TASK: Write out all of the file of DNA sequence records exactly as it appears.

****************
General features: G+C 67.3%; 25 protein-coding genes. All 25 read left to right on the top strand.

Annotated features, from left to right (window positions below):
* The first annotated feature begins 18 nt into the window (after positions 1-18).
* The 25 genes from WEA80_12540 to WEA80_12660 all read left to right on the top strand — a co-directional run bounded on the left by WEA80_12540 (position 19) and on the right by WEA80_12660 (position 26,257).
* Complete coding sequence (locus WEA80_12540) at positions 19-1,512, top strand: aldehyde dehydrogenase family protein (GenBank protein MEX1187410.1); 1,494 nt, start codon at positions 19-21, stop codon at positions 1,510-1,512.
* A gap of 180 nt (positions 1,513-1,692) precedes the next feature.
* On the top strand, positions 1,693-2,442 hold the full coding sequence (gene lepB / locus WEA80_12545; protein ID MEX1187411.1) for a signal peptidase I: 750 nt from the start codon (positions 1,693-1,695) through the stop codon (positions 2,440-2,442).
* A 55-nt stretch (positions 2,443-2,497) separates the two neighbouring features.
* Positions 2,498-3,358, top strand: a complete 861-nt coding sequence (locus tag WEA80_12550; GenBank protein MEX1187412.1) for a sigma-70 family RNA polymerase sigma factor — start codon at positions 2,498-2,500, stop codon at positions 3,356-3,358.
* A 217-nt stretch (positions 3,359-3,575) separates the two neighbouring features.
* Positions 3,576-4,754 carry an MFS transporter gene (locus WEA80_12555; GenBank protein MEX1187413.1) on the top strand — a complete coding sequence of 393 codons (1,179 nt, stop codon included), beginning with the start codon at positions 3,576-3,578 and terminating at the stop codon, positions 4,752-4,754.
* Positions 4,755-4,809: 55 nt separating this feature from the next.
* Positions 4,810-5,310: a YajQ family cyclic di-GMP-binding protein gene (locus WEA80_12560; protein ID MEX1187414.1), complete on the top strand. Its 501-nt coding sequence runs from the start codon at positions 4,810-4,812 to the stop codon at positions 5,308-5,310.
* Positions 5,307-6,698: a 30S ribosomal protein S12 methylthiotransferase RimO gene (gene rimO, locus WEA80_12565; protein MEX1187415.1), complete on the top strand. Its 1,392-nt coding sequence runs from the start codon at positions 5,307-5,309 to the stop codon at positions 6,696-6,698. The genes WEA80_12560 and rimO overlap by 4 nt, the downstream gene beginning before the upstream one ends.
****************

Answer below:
General features: G+C 67.3%; 25 protein-coding genes. All 25 read left to right on the top strand.

Annotated features, from left to right (window positions below):
* The first annotated feature begins 18 nt into the window (after positions 1-18).
* The 25 genes from WEA80_12540 to WEA80_12660 all read left to right on the top strand — a co-directional run bounded on the left by WEA80_12540 (position 19) and on the right by WEA80_12660 (position 26,257).
* Complete coding sequence (locus WEA80_12540) at positions 19-1,512, top strand: aldehyde dehydrogenase family protein (GenBank protein MEX1187410.1); 1,494 nt, start codon at positions 19-21, stop codon at positions 1,510-1,512.
* A gap of 180 nt (positions 1,513-1,692) precedes the next feature.
* On the top strand, positions 1,693-2,442 hold the full coding sequence (gene lepB / locus WEA80_12545; protein ID MEX1187411.1) for a signal peptidase I: 750 nt from the start codon (positions 1,693-1,695) through the stop codon (positions 2,440-2,442).
* A 55-nt stretch (positions 2,443-2,497) separates the two neighbouring features.
* Positions 2,498-3,358, top strand: a complete 861-nt coding sequence (locus tag WEA80_12550; GenBank protein MEX1187412.1) for a sigma-70 family RNA polymerase sigma factor — start codon at positions 2,498-2,500, stop codon at positions 3,356-3,358.
* A 217-nt stretch (positions 3,359-3,575) separates the two neighbouring features.
* Positions 3,576-4,754 carry an MFS transporter gene (locus WEA80_12555; GenBank protein MEX1187413.1) on the top strand — a complete coding sequence of 393 codons (1,179 nt, stop codon included), beginning with the start codon at positions 3,576-3,578 and terminating at the stop codon, positions 4,752-4,754.
* Positions 4,755-4,809: 55 nt separating this feature from the next.
* Positions 4,810-5,310: a YajQ family cyclic di-GMP-binding protein gene (locus WEA80_12560; protein ID MEX1187414.1), complete on the top strand. Its 501-nt coding sequence runs from the start codon at positions 4,810-4,812 to the stop codon at positions 5,308-5,310.
* Positions 5,307-6,698: a 30S ribosomal protein S12 methylthiotransferase RimO gene (gene rimO, locus WEA80_12565; protein MEX1187415.1), complete on the top strand. Its 1,392-nt coding sequence runs from the start codon at positions 5,307-5,309 to the stop codon at positions 6,696-6,698. The genes WEA80_12560 and rimO overlap by 4 nt, the downstream gene beginning before the upstream one ends.